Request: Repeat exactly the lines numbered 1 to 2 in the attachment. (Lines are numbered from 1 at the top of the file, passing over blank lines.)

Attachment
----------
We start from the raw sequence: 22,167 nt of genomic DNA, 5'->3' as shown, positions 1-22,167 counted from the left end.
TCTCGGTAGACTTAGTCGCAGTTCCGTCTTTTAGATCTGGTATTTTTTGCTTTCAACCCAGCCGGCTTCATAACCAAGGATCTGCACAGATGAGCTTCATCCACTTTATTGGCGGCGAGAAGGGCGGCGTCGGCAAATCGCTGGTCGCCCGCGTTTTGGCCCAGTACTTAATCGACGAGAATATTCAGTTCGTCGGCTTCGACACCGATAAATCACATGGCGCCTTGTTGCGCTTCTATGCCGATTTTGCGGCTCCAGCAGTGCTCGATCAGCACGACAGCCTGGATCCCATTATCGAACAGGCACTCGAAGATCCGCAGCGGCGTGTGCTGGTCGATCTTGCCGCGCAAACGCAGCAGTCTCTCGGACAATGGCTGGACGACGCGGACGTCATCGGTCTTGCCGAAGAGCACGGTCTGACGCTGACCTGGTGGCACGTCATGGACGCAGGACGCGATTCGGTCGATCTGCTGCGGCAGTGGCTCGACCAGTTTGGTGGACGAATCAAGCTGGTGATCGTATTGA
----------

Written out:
We start from the raw sequence: 22,167 nt of genomic DNA, 5'->3' as shown, positions 1-22,167 counted from the left end.
TCTCGGTAGACTTAGTCGCAGTTCCGTCTTTTAGATCTGGTATTTTTTGCTTTCAACCCAGCCGGCTTCATAACCAAGGATCTGCACAGATGAGCTTCATCCACTTTATTGGCGGCGAGAAGGGCGGCGTCGGCAAATCGCTGGTCGCCCGCGTTTTGGCCCAGTACTTAATCGACGAGAATATTCAGTTCGTCGGCTTCGACACCGATAAATCACATGGCGCCTTGTTGCGCTTCTATGCCGATTTTGCGGCTCCAGCAGTGCTCGATCAGCACGACAGCCTGGATCCCATTATCGAACAGGCACTCGAAGATCCGCAGCGGCGTGTGCTGGTCGATCTTGCCGCGCAAACGCAGCAGTCTCTCGGACAATGGCTGGACGACGCGGACGTCATCGGTCTTGCCGAAGAGCACGGTCTGACGCTGACCTGGTGGCACGTCATGGACGCAGGACGCGATTCGGTCGATCTGCTGCGGCAGTGGCTCGACCAGTTTGGTGGACGAATCAAGCTGGTGATCGTATTGA